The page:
Building ventilation, commonly referred to as clean air or indoor air quality, is essential to maintaining healthy living conditions in the workplace and other enclosed environments, and is especially effective in preventing the spread of disease. There are many regulations in place for the protection of building ventilation, including building ventilation regulations, health and safety regulations, and building maintenance regulations.
Building Ventilation Regulations
Some areas have even implemented legislation requiring the utilization of specific building ventilation techniques to improve indoor air quality. Such techniques include wet vents; dry vents; high-efficiency air filters; low-efficiency air compressors and venting systems; and numerous types of humidifiers, dehumidifiers, and moisture alarms.
As the UK embarks on a paradigm shift towards an environment that is more “green”, it is imperative for all buildings owners and managers to take on board some important principles associated with this shift in building ventilation regulations mechanical ventilation in buildings. The importance of these principles is that, like the overall environmental considerations that need to be taken into account, building ventilation regulations must provide a healthy environment for all occupants of the building.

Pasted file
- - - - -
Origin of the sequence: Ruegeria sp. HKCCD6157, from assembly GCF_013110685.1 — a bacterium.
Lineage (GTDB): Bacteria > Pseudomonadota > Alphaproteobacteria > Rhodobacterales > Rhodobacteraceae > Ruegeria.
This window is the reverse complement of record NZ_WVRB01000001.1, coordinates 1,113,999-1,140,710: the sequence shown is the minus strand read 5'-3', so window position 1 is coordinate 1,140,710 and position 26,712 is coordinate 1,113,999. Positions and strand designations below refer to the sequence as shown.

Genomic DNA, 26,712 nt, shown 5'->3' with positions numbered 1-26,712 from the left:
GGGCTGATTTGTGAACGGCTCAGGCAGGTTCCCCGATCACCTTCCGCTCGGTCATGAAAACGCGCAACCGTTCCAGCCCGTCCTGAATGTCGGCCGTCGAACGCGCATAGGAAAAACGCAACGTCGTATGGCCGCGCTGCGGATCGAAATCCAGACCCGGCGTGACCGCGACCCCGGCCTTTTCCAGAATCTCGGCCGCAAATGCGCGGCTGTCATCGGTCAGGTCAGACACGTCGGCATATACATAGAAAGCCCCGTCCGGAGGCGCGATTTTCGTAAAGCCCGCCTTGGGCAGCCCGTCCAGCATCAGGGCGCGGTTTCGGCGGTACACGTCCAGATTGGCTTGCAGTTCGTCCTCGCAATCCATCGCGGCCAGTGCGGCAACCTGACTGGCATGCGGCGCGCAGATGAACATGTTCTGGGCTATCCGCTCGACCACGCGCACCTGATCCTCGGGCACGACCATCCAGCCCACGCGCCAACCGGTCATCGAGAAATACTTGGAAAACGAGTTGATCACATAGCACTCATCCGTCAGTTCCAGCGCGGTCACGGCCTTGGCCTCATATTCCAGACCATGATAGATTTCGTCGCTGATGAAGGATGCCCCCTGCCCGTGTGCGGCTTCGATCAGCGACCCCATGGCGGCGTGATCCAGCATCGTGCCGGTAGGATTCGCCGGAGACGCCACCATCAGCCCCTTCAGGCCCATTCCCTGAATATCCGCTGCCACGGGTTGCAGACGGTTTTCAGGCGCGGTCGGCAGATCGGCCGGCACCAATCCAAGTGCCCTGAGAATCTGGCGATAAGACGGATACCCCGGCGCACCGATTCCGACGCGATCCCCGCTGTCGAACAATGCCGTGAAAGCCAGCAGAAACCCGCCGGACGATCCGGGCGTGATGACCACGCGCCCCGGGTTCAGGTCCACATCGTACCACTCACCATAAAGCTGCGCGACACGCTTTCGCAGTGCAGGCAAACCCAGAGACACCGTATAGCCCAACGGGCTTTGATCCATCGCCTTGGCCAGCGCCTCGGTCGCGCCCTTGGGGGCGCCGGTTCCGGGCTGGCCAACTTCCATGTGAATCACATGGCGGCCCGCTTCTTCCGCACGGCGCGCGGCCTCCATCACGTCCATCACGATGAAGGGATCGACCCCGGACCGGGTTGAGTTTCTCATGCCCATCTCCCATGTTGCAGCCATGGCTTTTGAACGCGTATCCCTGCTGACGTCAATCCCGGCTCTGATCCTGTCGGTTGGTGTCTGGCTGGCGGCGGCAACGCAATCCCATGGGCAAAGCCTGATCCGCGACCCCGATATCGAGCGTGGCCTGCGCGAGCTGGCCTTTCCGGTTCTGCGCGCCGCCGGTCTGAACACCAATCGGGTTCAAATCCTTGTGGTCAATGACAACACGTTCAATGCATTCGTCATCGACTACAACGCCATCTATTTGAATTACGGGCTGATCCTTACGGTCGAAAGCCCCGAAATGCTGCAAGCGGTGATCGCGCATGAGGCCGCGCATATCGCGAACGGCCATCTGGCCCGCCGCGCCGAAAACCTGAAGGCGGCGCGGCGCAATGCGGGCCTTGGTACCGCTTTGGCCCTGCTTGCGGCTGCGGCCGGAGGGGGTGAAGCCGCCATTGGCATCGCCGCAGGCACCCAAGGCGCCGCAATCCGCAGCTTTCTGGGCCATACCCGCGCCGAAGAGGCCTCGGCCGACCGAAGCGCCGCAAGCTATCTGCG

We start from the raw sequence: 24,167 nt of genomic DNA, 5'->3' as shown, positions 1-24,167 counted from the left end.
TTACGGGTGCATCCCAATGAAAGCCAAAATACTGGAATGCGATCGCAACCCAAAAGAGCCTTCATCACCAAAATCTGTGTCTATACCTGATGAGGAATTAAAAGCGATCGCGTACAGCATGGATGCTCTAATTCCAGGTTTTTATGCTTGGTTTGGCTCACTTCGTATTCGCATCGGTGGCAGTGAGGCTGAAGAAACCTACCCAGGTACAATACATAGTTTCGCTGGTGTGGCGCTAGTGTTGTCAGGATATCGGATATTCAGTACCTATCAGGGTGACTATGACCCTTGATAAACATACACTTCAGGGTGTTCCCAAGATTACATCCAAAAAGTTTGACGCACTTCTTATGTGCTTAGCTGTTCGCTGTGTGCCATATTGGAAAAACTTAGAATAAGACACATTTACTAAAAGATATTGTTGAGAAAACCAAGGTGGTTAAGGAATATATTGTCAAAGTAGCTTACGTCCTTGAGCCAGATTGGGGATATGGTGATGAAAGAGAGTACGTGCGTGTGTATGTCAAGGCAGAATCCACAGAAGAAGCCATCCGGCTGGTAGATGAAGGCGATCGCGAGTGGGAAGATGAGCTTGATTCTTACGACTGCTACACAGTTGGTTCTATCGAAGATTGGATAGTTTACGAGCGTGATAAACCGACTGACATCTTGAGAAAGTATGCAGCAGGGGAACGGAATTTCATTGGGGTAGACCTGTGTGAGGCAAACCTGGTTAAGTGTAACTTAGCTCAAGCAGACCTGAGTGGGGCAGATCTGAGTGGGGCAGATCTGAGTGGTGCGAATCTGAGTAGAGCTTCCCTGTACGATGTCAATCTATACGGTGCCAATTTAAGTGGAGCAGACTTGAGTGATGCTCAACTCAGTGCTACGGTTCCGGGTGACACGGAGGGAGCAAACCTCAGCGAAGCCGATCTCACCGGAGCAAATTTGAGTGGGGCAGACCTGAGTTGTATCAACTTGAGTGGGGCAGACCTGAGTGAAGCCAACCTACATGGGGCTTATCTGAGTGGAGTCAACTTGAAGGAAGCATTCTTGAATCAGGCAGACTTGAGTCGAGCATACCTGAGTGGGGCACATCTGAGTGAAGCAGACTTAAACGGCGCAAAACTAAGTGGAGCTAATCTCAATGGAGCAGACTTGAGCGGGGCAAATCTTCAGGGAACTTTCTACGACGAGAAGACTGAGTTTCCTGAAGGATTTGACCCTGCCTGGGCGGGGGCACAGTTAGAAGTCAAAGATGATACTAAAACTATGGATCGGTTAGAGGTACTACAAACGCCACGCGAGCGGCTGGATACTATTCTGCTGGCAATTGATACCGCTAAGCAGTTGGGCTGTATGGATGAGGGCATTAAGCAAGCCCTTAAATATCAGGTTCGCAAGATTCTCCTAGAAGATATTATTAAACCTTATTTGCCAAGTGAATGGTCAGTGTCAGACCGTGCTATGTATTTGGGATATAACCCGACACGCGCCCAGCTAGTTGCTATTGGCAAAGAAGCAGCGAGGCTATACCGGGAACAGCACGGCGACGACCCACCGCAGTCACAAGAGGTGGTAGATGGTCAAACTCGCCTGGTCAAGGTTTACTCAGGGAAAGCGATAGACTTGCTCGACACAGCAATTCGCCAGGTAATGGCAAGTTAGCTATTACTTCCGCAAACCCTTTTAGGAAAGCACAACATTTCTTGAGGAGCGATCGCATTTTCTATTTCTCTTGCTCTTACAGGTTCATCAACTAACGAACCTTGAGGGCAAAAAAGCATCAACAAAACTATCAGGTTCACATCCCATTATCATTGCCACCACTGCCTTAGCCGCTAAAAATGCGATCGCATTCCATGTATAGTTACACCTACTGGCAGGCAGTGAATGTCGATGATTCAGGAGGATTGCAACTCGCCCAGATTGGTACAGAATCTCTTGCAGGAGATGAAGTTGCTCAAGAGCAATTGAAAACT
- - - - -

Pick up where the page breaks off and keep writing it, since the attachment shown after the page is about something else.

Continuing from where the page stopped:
Indoor air quality is particularly important given the fact that most people spend more than half of their lives inside buildings. With regard to the current concerns related to poor indoor air quality and its adverse health implications, it has been shown that inadequate ventilation is one of the primary causes of poor indoor air quality.
It is now becoming more apparent that building ventilation regulations have an impact upon both external air quality and indoor air quality. In order to address this concern, the UK government has introduced the Care Quality Commission (CQC) into the regulatory regime. The CQC is a statutory body that assesses the quality of external air and indoor air in premises that are registered with it.
An inspection report is issued once every calendar year to inform occupants and owners of areas of concern regarding the quality of outside air and indoor air. Many of the areas which need to be examined, such as boiler stations and old buildings, have been identified by the CQC as having poor external air quality and poor indoor air quality.